Tuesday, March 21, 2023

APA-DEC Take A Bold Stand To Deny Reality

The Adirondack Park Agency (APA) and Department of Environmental Conservation (DEC) have teamed up to formally interpret an important guideline in the Adirondack Park State Land Master Plan (Master Plan) that deals with the mileage of roads allowable in Wild Forest areas of the Adirondack Forest Preserve. This is a high stakes action by these agencies because of the potential to significantly expand the mileage of roads open to motor vehicles in all corners of the Forest Preserve.

There is no greater impact to a wild area than a road. From the fact that motor vehicles travel on roads at high speeds to the fact that roads are conduits for invasive species, the impacts of roads are undeniable. Roads change and fragment forest habitats, impact wildlife travel pathways, and impact streams, rivers, and wetlands that they cross and border. They are also extremely expensive for the DEC to maintain and repair.

» Continue Reading.


Monday, February 27, 2023

Budget requests for the park

From left, Justin Driscoll, acting president and CEO of the New York Power Authority; Doreen Harris, president and CEO of the New York State Energy Research and Development Authority; and Basil Seggos, commissioner of the state Department of Environmental Conservation, testify before lawmakers during a joint budget hearing on Feb. 14 in the New York State Capitol in Albany.

Gov. Kathy Hochul’s proposed $237 billion state budget did not include carve-outs for visitor safety and management for the Adirondack and Catskills parks in the $400 million environmental protection fund. The state Department of Environmental Conservation has said the money is still available for those items, but Commissioner Basil Seggos noted in his testimony last week that there are differences in opinion over whether an earmark is needed.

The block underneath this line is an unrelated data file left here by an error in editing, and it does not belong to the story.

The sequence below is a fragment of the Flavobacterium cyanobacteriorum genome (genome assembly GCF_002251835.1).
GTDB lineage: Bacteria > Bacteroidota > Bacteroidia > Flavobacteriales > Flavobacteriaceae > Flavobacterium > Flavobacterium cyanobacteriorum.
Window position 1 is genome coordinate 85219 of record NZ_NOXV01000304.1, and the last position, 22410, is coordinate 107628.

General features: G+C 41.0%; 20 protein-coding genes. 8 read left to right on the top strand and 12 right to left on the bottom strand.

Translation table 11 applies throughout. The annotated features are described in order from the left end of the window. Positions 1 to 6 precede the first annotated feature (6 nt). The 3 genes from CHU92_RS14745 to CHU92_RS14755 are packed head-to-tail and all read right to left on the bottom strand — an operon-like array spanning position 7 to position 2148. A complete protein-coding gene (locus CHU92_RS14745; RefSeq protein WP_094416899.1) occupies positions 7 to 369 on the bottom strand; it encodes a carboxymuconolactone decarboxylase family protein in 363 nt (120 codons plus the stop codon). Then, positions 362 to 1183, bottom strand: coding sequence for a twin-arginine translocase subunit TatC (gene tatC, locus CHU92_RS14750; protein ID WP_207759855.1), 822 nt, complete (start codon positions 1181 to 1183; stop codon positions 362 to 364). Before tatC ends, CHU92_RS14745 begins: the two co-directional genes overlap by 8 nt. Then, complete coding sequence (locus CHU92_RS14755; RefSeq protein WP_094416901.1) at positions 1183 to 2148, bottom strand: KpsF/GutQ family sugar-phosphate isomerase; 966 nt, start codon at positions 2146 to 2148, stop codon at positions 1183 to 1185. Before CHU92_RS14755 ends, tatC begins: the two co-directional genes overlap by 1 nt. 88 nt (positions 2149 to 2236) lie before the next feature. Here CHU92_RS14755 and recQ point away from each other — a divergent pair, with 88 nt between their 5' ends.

Several Adirondack Park organizations called for the line item to be restored. Some, including the Adirondack Mountain Club, also called for it to be boosted from last year’s $8 million to $10 million.

You can read more about Tuesday’s environmental conservation budget hearing here.

» Continue Reading.


Thursday, February 2, 2023

PROTECT Challenges DEC’s Road Rebuilding in Wilderness

On January 20, 2023, Protect the Adirondacks filed a lawsuit challenging the reconstruction by the Department of Environmental Conservation (DEC) of a previously closed and reclaimed road in the High Peaks Wilderness Complex. DEC’s road construction activity in the High Peaks violates the Adirondack Park State Land Master Plan (Master Plan) which prohibits roads in Wilderness areas.

» Continue Reading.


Wednesday, January 4, 2023

DEC Lands and Forests – Should It Still Do More with Less?

DEC discussing future accessible trail to Boreas Pond lean-to

Governor Kathy Hochul has signed the “30:30 by 2030” state legislation whose objective is, in line with national goals, to bring New York State’s percentage of protected lands and waters up to 30 percent by 2030.

The eminent, late biologist and ecologist E.O. Wilson urged that the nations of the world protect 50% of the lands, freshwaters and oceans under their jurisdiction in order to slow the loss of habitats and species dependent on them, including humans whose livelihoods completely depend on the health of fisheries, forest products and other natural ecosystems. At the same time, E.O. Wilson’s goal would accelerate carbon sequestration within the rich, but shrinking carbon sinks of coastal eelgrass beds, mangrove swamps, ocean surfaces and inland forests. Habitat protection and climate mitigation are inextricably linked, he taught us.

» Continue Reading.


Monday, January 2, 2023

Great Sacandaga campground approved

An Adirondack Park Agency presentation shows the slice of a proposed campground in Mayfield that is located in the Adirondack Park.

The Adirondack Park Agency gave its stamp of approval for an RV campground in the town of Mayfield at is monthly meeting last week. It also sent out to public comment plans for an expanded boat launch and a beach closure in Broadalbin, about seven miles from where the campground is planned.

The two projects brought up some interesting questions about the park’s boundary, which does not include the southern tip of Great Sacandaga Lake. You can read more about the projects and the Blue Line discussion here.

» Continue Reading.


Sunday, October 16, 2022

Important NYSDEC Forest Preserve Management Reforms, Part 2